Financial stability requires sound money, not artificially low interest rates that encourage risk taking, penalize savers and misallocate capital. Sustainable asset prices rest on long-term economic growth, which is strongly influenced by the choice of economic policies and institutions.
China’s financial institutions are still weak: they lack well-defined private property rights and the rule of law; they depend on government manipulation and are divorced from reality. Those weaknesses are evident as we watch the roller-coaster ride that investors are taking on the Shanghai and Shenzhen exchanges.
After more than doubling from a year ago, markets reached a peak on June 12, then lost more than 30 percent of their value in a matter of weeks. That rapid tumble has led to significant government intervention to “stabilize markets”—that is, to place a floor under stock prices.
The People’s Bank of China quickly lowered benchmark interest rates, relaxed the reserve requirement for banks and injected liquidity into the market. Funds were extended to state-owned brokerage firms through the China Securities Finance Corp. in order to mitigate margin selling, and government wealth funds were instructed to enter the market to shore up asset prices.
More recent measures include a six-month ban on stock sales by major shareholders controlling 5 percent or more of a stock, the halting of trading on nearly 50 percent of tradable shares on the two major exchanges, the end of IPOs by private-sector firms and the relaxation of collateral rules for margin lending.
Establishing government-funded “market stabilization funds” and other devices to tame falling markets may be politically popular in the short run but can severely damage China’s future development as a global financial center. What China needs are free private markets based on limited government, responsibility and trust—not more central planning and control.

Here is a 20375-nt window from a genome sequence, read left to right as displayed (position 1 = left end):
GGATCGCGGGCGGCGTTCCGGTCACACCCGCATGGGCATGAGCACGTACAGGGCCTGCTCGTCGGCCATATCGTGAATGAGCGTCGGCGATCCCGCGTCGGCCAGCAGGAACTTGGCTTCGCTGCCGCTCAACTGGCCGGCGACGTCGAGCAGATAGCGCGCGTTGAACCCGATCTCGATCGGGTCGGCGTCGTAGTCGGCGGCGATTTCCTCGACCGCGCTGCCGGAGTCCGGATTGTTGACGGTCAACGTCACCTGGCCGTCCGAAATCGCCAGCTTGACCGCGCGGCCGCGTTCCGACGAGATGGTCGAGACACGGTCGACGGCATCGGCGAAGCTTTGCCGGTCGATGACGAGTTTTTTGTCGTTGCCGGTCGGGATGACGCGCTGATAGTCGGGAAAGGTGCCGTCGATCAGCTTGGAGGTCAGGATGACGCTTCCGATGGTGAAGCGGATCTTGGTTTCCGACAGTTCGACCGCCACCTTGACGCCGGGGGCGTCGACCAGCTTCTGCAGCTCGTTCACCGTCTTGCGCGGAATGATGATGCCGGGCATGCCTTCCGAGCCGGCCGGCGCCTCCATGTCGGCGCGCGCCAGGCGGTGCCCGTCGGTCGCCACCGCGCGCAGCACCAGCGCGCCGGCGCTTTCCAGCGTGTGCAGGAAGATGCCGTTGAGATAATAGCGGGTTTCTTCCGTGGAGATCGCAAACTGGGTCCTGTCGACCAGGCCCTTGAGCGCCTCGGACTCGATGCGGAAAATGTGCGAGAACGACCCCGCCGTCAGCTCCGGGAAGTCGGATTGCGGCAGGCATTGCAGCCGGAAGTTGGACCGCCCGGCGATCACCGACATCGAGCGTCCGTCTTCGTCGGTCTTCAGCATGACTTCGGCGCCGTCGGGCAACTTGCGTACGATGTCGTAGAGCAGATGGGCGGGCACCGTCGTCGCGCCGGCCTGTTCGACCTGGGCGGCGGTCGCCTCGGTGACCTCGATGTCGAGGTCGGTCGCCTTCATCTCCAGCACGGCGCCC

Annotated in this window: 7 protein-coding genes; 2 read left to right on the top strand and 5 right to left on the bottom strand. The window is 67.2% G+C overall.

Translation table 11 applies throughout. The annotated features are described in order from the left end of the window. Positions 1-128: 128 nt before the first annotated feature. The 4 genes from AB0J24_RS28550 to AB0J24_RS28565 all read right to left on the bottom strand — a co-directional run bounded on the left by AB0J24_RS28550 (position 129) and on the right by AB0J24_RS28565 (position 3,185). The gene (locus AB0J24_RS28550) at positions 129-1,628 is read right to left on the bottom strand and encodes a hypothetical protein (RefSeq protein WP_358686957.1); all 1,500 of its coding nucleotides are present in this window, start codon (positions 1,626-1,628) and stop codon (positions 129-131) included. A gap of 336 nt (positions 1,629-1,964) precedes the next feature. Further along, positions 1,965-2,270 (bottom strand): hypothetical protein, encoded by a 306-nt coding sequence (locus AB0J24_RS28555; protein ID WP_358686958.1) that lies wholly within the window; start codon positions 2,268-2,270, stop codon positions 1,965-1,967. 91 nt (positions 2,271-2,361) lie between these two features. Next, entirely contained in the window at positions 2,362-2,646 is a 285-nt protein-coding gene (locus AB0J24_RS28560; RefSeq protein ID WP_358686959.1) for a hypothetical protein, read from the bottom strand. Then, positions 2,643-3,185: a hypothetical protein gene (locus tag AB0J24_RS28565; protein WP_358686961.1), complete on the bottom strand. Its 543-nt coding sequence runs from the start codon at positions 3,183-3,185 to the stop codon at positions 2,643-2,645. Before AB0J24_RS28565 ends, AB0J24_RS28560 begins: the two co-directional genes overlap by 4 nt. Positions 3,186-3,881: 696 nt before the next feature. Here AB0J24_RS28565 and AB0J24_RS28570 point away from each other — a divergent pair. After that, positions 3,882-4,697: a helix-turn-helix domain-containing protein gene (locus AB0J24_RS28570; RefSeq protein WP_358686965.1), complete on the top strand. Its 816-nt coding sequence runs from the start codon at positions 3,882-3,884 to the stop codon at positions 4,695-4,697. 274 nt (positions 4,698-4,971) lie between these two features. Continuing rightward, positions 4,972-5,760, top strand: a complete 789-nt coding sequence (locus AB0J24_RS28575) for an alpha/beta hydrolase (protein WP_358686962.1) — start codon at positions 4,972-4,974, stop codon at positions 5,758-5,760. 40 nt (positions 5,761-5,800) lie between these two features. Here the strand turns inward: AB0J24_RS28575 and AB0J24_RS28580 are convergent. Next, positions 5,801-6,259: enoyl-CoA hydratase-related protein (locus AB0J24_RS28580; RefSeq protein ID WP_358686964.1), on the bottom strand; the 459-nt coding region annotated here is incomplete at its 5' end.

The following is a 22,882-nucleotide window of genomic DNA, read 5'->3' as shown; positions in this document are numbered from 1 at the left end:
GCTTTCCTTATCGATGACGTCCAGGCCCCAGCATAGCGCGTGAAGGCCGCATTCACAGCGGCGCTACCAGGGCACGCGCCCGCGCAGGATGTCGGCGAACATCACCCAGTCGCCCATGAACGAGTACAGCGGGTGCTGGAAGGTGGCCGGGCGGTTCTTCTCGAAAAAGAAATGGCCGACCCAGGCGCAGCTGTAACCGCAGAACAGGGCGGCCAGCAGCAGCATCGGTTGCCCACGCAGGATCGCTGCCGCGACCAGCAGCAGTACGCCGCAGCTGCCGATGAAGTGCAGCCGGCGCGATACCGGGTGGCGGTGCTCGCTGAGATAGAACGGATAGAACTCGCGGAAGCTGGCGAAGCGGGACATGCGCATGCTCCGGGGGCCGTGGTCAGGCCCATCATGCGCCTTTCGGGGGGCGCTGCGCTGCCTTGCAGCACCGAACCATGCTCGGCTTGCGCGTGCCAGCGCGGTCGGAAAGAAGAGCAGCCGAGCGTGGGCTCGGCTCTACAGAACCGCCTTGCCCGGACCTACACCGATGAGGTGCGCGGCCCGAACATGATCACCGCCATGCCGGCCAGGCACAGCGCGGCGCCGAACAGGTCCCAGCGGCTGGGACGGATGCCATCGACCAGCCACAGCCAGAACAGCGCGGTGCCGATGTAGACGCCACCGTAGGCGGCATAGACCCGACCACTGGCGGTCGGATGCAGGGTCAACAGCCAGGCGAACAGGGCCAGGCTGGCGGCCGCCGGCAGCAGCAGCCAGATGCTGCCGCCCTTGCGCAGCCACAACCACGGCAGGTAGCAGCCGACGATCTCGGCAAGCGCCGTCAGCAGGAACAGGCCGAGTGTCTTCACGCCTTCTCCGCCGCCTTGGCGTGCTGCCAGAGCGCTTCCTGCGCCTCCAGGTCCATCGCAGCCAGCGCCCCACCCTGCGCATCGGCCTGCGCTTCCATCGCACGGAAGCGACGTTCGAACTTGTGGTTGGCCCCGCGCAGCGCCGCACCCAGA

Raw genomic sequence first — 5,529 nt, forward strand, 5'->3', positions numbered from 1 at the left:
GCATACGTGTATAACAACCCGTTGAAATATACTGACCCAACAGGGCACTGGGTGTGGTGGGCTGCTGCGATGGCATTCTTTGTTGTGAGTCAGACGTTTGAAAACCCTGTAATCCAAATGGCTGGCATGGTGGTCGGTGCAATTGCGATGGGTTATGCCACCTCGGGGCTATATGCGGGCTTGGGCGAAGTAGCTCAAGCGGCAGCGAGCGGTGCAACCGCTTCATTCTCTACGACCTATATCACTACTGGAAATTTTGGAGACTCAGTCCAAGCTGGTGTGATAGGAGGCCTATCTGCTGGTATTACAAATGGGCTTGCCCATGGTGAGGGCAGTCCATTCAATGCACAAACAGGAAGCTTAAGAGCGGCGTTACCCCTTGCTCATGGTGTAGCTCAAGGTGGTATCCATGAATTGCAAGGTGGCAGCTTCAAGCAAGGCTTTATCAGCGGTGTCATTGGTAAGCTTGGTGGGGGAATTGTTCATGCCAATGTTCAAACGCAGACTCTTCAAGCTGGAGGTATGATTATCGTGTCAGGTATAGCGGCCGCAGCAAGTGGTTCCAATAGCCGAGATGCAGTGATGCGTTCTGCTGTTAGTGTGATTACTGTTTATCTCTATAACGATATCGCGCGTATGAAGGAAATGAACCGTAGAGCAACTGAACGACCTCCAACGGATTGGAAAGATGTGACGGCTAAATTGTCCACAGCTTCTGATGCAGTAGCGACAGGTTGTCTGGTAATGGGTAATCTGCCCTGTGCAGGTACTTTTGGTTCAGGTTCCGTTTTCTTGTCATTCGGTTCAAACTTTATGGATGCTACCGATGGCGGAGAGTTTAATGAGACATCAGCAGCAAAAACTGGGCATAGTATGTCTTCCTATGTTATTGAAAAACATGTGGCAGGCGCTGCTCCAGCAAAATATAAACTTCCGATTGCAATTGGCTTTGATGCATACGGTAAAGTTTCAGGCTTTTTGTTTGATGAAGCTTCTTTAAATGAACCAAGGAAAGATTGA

Open markets require the free flow of information and the rule of law. China lacks both. The latest measures to rig stock prices can only undermine President Xi’s “China Dream” of restructuring the economy away from state-driven investment and toward a more balanced system.
The effect of strictly limiting the right to sell stocks while pumping up demand has temporarily put the brakes on the downturn but has undermined confidence in Beijing’s pledge to liberalize capital markets. The transferability of shares is an important component of stock ownership. If that right is weakened by government intervention, the value of one’s property decreases and the incentive of both domestic and foreign investors to buy shares will weaken.
The attenuation of property rights as a result of stabilization efforts is perhaps the most damaging consequence of the recent interventions. If investors cannot trust the government to abide by the rule of law and protect private property rights, the entire credibility of financial markets will suffer and the reform process will slow. Political forces will enter the vacuum and planning will suffocate competitive markets.
Retail investors have played an important role in driving up stock prices, and they have done so by buying on margin. The announcement of the opening of the Shanghai-Hong Kong mutual trading platform late last year—and the expectation that Beijing was eager to use policy tools to stimulate asset prices in the hope that higher prices would increase consumption and growth—provided a bullish atmosphere.
The People’s Bank of China, like the Federal Reserve, has engaged in financial repression, leading to negative real interest rates. The lack of investment alternatives in China tempts small investors to take on excessive risk. As such, stock markets have become super-casinos. Capital controls mean that only the rich and politically connected can get their money out of China while lower-income families suffer.
China has taken steps to liberalize capital markets, but the markets are heavily constrained, and all major banks and brokerage firms are state-owned. The legacy of central planning resides in the socialist market system that characterizes the allocation of capital, primarily to state-owned enterprises.
If China wants to become a world-class financial center, it needs a rule-based monetary policy designed to safeguard the value of money and a financial system that is grounded in law and liberty—rather than “stabilized” by the heavy hand of the state. Until then, foreign investors will be wary of riding the dragon.
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